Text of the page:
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Sermons & Study Guides

National Church Establishments Pt. 16 - (The National Church—The Magistrate’s Power Circa Sacra 2)

James Dodson

National Church Establishments

(The National Church—The Magistrate’s Power Circa Sacra 2)

For kings, and for all that are in authority; that we may lead a quiet and peaceable life in all godliness and honesty. (1 Tim. 2:2)

Question.—What are the general rules which must guide the magistrate under the New Testament? Answer.—The general  duties  of  magistrates  must  be  constrained  by  two overriding principles of concern: First, It is the duty of all men to study the glory of God in all departments of life,  especially  their  callings, Eccl.  9:10;  Col.  3:23;  apart  from  which  they  only plow in sin, Prov. 21:4.  So, too, kings and magistrates must order and regulate their  business,  whether  matters  of  commerce,  peace  or  other  interests  of  the commonwealth, to make all subservient to Christ’s great interest and the good of His church, Eph. 1:22. Second, They are to take care that all the Lord’s institutions are observed as well as His glory promoted throughout the kingdom, Ezra 7:23; 6:10-12. Question.—What particular things must the magistrate do for the promotion of the true religion? Answer.—Among  the  particular  duties  of  magistrates  on  behalf  of true religion are: First, They should act as godly Jehoshaphat and Hezekiah by sending forth, according to God’s  order, approved and faithful ministers, by whom the  true religion  will  be  published,  purity  of  worship  studied,  and  holiness  of  life inculcated, as well as discovering and reproving all ungodliness, 2 Chron. 17:8, 9; 29:11-19.  Indeed, they should be forward in the reform and up building of the people of God, 2 Chron. 30:1, 5-9.  Furthermore, they should speak comfortably to those ministers who are faithfully discharging their duties, 2 Chron. 30:22.Second,  They  should  erect  and  maintain  schools  and  universities  for  the better educating of the people in the principles of the true religion, Eccl. 1:12; 2 Chron. 17:7.  Additionally, it belongs to them to allow ministers an honorable maintenance because it is God’s express ordinance, 1 Cor. 9:14; in this way, they bring the wealth of the Gentiles into the church, Isa. 60:16, 17. Third, They may command and order the people to come and attend upon the ministry of the Word, as the great means appointed by Jesus Christ for their instruction unto salvation, Luke 14:23. Fourth, When people have declared themselves to be a willing people, and profess  to  embrace  the  Lord  and  His  ways,  Ps.  110:3;  it  is  competent  to  the magistrates to engage them by covenants, stirring them up in a moral way, 2 Kings  23:3.    To  this  end  they  may  also  command  days  of  fasting  and thanksgiving, especially in conjunction with covenant renewals, 2 Chron. 20:3,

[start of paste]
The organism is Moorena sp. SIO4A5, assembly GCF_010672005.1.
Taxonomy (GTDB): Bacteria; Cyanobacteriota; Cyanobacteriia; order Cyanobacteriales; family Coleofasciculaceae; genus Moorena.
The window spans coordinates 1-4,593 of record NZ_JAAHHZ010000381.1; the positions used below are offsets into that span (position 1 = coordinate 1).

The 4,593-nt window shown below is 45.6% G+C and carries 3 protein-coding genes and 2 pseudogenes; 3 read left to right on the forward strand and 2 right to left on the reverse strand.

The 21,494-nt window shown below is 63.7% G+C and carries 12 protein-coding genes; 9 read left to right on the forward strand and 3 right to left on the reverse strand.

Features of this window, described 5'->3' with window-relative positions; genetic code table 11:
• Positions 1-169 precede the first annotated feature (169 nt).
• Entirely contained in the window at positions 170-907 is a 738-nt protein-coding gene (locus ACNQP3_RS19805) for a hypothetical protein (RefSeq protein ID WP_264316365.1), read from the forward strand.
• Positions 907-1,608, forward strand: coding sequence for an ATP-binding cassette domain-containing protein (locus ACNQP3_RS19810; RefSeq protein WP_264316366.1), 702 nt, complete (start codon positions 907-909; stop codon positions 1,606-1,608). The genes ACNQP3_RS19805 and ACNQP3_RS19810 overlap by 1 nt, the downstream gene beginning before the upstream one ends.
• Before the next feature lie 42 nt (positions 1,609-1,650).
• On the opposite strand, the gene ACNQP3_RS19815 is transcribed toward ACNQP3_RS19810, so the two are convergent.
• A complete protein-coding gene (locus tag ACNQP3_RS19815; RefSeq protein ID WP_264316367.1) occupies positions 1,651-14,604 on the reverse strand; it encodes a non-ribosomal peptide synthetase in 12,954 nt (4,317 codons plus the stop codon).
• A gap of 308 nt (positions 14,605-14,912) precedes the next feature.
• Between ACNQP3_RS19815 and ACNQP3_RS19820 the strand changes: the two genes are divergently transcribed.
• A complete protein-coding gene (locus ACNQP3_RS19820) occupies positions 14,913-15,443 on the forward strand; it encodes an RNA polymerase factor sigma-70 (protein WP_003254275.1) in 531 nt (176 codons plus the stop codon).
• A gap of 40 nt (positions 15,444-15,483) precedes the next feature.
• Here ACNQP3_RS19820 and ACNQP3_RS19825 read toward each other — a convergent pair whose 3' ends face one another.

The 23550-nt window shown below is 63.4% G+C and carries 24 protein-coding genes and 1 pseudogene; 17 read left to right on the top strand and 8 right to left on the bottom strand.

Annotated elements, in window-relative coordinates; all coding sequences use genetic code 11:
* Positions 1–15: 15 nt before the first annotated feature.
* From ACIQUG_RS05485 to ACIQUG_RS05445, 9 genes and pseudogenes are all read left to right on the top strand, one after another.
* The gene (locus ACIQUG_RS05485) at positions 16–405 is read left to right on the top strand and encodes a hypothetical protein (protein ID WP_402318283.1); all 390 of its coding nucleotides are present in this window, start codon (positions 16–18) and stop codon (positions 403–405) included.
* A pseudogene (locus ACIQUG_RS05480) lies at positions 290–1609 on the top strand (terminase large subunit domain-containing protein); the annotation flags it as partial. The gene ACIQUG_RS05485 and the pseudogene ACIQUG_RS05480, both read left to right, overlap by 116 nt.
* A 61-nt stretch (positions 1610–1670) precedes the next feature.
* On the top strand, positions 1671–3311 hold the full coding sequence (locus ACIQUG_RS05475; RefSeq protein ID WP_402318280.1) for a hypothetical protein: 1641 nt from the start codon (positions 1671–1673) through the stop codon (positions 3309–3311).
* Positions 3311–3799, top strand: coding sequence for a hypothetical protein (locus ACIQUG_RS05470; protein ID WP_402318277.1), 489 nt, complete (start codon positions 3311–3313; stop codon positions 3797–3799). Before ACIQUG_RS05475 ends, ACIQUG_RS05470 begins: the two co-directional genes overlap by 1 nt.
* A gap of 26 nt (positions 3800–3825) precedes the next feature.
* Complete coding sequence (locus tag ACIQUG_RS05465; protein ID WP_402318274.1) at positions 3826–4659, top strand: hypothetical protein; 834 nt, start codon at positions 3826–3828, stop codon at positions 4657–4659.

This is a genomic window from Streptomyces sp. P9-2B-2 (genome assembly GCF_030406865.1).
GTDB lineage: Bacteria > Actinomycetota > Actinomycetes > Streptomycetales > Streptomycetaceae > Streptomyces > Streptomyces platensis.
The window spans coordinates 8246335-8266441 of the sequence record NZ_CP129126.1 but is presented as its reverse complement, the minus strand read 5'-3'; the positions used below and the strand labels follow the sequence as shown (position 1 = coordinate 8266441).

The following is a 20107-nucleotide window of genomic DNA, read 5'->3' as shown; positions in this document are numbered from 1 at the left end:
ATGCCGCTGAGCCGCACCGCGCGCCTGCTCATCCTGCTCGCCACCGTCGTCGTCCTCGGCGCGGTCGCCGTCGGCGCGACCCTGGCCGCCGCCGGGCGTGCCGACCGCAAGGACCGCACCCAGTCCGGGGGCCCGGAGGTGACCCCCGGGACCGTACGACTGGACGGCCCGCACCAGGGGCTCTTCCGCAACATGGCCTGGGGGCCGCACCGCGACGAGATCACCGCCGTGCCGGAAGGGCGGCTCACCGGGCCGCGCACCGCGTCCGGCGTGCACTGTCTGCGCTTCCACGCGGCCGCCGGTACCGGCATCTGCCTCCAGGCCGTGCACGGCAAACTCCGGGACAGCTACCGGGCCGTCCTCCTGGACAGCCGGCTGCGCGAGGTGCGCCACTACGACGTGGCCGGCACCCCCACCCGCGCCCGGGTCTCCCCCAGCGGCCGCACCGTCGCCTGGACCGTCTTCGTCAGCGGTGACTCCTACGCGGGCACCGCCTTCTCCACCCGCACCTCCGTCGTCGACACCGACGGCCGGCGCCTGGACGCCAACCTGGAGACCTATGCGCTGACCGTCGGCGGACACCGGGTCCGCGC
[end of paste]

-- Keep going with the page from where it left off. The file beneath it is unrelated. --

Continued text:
13;  Jon.  3:5-8;  Ezra  10:11  (the  word  translated  “confession,” ,  means thanksgiving or praise). Fifth, It belongs to magistrates to reject corrupt and unworthy ministers, such as starve and fleece the flock, Ezek. 34:2-6; because as nursing fathers, Isa. 49:23; they cannot commit the  charge of their children to such in faithfulness, Ezek. 34:23-25.    It  was  to  this  end  that  Samuel  made  an  annual  circuit  throughout Israel, 1 Sam. 7:15-17. Sixth,  They  ought  to  prevent,  and  pull  down  idolatry,  superstition,  being spiritual adultery, and esteemed by God as the defiling of the marriage bed of the nation, Isa. 57:5-9; for this is the duty of the magistrate, as demonstrated in the Old Testament, so that the uprightness of their heart was judged by this, 1 Kings  15:26,  34;  16:26,  31;  2  Kings  10:29;  23:19,  24.    It  is  said,  in  the New Testament, that ten kings shall come unto Christ and, in so doing, they shall hate the whore and make her desolate, Rev. 17:16. Seventh, On the same account, they ought to do the like with all blasphemies and damnable doctrines, 2 Chron. 34:33; Lev. 24:16; Deut. 13:5-15; the spreaders whereof are termed dogs and evil workers, etc., and should not be tolerated, Phil. 3:2; Matt. 7:15; Acts 20:29. Question.—Why should magistrates concern themselves with such matters? Answer.—Because  magistrates,  holding  the  office  of  nursing  fathers,  Isa. 49:23; should not merely provide wholesome bread for his children, but keep them back from poison, since: First, Heresies are works of the flesh, Gal. 5:20; and can no more demand toleration than any of the other works of the flesh described, Gal. 5:19-21. Second,  They  are  compared  to  a  leprosy,  or  gangrene,  2  Tim.  2:17;  which must be excised from all society, Lev. 13:45, 46. Third,  These  cause  the  way  of  truth  to  be  blasphemed  and  make  religion appear a vain thing, 2 Pet. 2:2.  Which is contrary to the duty of magistrates to make beautiful the house of God, Ezra 7:27.